Let us be clear: That does not mean America should put boots on the ground to overthrow the Iranian republic. That is the false accusation of Iranian regime apologists and isolationists in our government, from Sen. Bernie Sanders (I-Vt.) to Sen. Rand Paul (R-Ky.).
It does mean we are hurting the Iranian people’s chance to throw off their yoke of repression when we appease Iran with economic relief, this time by wanting to return to a bad nuclear deal that economically strengthens an economy on the ropes.
American values and security interests demand that we not economically empower Supreme Leader Ayatollah Ali Khamenei and his Islamic Revolutionary Guard Corps. They have repeatedly proven that they cannot be trusted, especially in exchange for a nuclear agreement that doesn’t allow genuine inspections or end their nuclear program. We are giving them just what they want—to delay the weaponization of a nuclear device for a few years, in exchange for tens of billions of dollars in economic relief which will support the terrorism of Hezbollah, Hamas, South American tyrants, Iraqi and Syrian militias, and the Houthis. This is not to mention handing a lifeline to their hate-mongering government while building missiles capable of hitting the U.S. Even if Iran chooses not to cross the nuclear weapons threshold, its neighbors know that it can turn on the nuclear weapons spigot at any time of its choosing.
One just needs an open mind to understand that projecting a Western perspective on a revolutionary Islamic regime is not only misguided but dangerous. This regime can’t abandon its extremist agenda without collapsing. There is no way that will happen when the revolutionary regime’s raison d’être is a religiously motivated movement that cannot abandon its most fervently held beliefs.
The shortsightedness of the Biden administration and other powers extends to projecting Western timeframes on a Persian Islamist power. For example, the American maximum pressure campaign that has brought the Iranian regime to the edge of the economic cliff is claimed to be a failure by supporters of the Iran nuclear deal because Iran has advanced its nuclear enrichment since Trump withdrew from the agreement.
However, the timeframe of the revolutionaries in Iran is measured in decades and centuries, willing to wait out an impatient America. A nuclear agreement at this time guarantees Iran weapons capabilities in less than a decade. Thus, a continued and strengthened maximal economic pressure campaign may be the only thing that could change the inevitability of a nuclear Iran. But that requires more patience than the American democracy has, as it changes its executive branch every four or eight years.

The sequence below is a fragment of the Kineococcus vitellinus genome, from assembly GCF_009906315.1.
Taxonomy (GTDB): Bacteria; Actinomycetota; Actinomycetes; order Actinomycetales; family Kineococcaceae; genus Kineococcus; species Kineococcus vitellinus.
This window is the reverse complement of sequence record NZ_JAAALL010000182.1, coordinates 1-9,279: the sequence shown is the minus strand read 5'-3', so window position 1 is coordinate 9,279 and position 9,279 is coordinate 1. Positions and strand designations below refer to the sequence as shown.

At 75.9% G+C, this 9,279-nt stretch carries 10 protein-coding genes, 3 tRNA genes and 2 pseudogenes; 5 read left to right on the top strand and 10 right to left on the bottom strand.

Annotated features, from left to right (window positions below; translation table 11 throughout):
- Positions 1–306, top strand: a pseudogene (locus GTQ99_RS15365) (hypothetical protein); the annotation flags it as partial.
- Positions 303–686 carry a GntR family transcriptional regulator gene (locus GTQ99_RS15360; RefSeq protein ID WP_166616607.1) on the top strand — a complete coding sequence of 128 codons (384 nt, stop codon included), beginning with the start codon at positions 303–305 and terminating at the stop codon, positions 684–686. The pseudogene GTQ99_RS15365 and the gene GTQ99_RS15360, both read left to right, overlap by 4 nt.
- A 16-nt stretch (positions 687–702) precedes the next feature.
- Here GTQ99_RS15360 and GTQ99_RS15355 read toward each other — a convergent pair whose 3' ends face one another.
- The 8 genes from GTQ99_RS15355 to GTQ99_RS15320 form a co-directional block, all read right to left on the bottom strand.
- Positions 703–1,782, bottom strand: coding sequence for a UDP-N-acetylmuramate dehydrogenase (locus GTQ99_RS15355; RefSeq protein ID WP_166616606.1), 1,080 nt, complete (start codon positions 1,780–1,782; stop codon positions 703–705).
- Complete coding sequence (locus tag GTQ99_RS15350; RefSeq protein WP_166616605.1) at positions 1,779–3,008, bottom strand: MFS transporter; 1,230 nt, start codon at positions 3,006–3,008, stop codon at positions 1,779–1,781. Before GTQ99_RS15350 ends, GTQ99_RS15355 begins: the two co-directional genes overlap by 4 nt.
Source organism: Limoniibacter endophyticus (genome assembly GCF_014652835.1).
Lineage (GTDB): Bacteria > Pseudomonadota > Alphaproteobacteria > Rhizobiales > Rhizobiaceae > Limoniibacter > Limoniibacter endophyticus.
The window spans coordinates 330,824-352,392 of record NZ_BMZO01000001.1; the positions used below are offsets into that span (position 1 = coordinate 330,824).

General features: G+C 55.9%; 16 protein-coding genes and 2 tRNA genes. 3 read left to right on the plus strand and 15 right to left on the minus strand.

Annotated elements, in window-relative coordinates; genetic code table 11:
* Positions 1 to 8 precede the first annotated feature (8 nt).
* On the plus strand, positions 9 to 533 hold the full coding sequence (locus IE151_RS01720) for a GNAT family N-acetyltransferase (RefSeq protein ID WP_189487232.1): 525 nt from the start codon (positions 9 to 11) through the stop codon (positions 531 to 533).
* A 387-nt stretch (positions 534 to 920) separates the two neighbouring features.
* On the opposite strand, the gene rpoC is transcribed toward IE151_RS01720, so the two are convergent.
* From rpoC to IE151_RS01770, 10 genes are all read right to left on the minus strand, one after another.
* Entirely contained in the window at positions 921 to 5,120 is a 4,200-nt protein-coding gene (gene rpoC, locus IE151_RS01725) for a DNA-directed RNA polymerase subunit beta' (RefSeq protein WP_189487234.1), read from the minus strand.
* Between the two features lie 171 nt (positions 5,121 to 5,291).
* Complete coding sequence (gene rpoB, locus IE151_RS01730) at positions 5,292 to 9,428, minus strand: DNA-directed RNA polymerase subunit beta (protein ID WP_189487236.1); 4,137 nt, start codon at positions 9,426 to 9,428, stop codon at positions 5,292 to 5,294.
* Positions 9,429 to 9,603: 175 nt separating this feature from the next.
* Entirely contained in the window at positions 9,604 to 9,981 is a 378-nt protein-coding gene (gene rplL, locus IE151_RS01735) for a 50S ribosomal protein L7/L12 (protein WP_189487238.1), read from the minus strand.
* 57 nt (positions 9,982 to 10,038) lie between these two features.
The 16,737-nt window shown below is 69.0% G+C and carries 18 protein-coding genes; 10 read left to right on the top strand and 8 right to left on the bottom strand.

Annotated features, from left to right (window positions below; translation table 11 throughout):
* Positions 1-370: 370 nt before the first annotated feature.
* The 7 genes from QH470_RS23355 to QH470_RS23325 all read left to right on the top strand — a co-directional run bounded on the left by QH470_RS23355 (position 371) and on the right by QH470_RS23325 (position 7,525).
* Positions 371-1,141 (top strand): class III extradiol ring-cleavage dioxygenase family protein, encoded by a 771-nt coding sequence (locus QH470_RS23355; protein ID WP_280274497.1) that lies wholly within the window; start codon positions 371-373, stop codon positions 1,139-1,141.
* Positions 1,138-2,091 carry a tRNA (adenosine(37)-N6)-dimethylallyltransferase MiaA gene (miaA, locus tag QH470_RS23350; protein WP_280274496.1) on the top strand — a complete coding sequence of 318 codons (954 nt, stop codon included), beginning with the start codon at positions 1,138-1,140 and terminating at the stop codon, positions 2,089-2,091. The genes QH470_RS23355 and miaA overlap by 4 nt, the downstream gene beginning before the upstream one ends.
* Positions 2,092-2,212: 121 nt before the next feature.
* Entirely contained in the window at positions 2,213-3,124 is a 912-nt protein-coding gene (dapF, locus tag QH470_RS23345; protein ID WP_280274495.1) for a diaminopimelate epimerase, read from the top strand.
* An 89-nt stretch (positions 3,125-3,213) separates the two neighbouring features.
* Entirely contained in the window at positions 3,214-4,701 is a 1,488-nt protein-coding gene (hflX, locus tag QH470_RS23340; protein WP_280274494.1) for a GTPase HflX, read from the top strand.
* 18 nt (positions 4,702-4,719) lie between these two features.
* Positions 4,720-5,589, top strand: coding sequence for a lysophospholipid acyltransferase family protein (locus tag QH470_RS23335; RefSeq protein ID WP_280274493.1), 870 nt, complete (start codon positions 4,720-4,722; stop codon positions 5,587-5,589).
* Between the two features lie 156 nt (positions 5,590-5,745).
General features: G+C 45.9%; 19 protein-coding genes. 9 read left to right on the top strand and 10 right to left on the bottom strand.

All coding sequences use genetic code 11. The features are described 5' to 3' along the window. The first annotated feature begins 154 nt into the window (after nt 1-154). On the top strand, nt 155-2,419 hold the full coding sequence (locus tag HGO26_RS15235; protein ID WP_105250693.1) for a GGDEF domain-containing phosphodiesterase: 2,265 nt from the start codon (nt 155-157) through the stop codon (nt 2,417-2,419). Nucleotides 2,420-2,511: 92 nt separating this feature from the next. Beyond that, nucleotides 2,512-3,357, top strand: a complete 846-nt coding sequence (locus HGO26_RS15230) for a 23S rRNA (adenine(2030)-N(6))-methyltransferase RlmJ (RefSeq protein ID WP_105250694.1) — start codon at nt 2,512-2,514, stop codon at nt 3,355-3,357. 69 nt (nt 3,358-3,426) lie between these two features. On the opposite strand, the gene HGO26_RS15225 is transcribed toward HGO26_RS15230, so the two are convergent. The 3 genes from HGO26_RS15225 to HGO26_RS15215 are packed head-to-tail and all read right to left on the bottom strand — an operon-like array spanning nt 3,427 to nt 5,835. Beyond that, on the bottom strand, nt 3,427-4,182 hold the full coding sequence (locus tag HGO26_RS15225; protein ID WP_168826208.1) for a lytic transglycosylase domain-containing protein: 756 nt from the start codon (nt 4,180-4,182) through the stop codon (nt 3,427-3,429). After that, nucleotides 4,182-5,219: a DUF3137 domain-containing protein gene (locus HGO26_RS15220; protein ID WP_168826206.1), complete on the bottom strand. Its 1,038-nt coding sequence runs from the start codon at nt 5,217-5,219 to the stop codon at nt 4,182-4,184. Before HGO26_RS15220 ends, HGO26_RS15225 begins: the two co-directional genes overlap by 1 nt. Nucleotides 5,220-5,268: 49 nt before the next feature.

A nuclear Iran may be inevitable. So, which is better for American interests: strengthening the revolutionary regime with economic relief or continuing to keep the Iranian government on financial life support under maximum pressure sanctions until one way or another Iran ceases to be one of the worst actors on the world’s stage?
Totalitarian regimes like the former Soviet Union need to collapse under the weight of their failed economies, whether they are communists or Islamist revolutionaries. Iranian President-elect Ebrahim Raisi, who is likely to be the next Supreme Leader, is another true believer, with a long history as a heartless butcher of those who stand in the way of the “revolution.” The only way to find common ground with this fundamentalist revolutionary regime is to let them have their way. If we rejoin a nuclear deal that is not truly longer and stronger, this administration will not have learned the lessons of why we have never found common ground with Iran.
Dr. Eric R. Mandel is the director of MEPIN, the Middle East Political Information Network. He regularly briefs members of the U.S. Senate, House and their foreign-policy advisers. He is a columnist for “The Jerusalem Post” and a contributor to i24TV, “The Hill,” JTA and “The Forward.”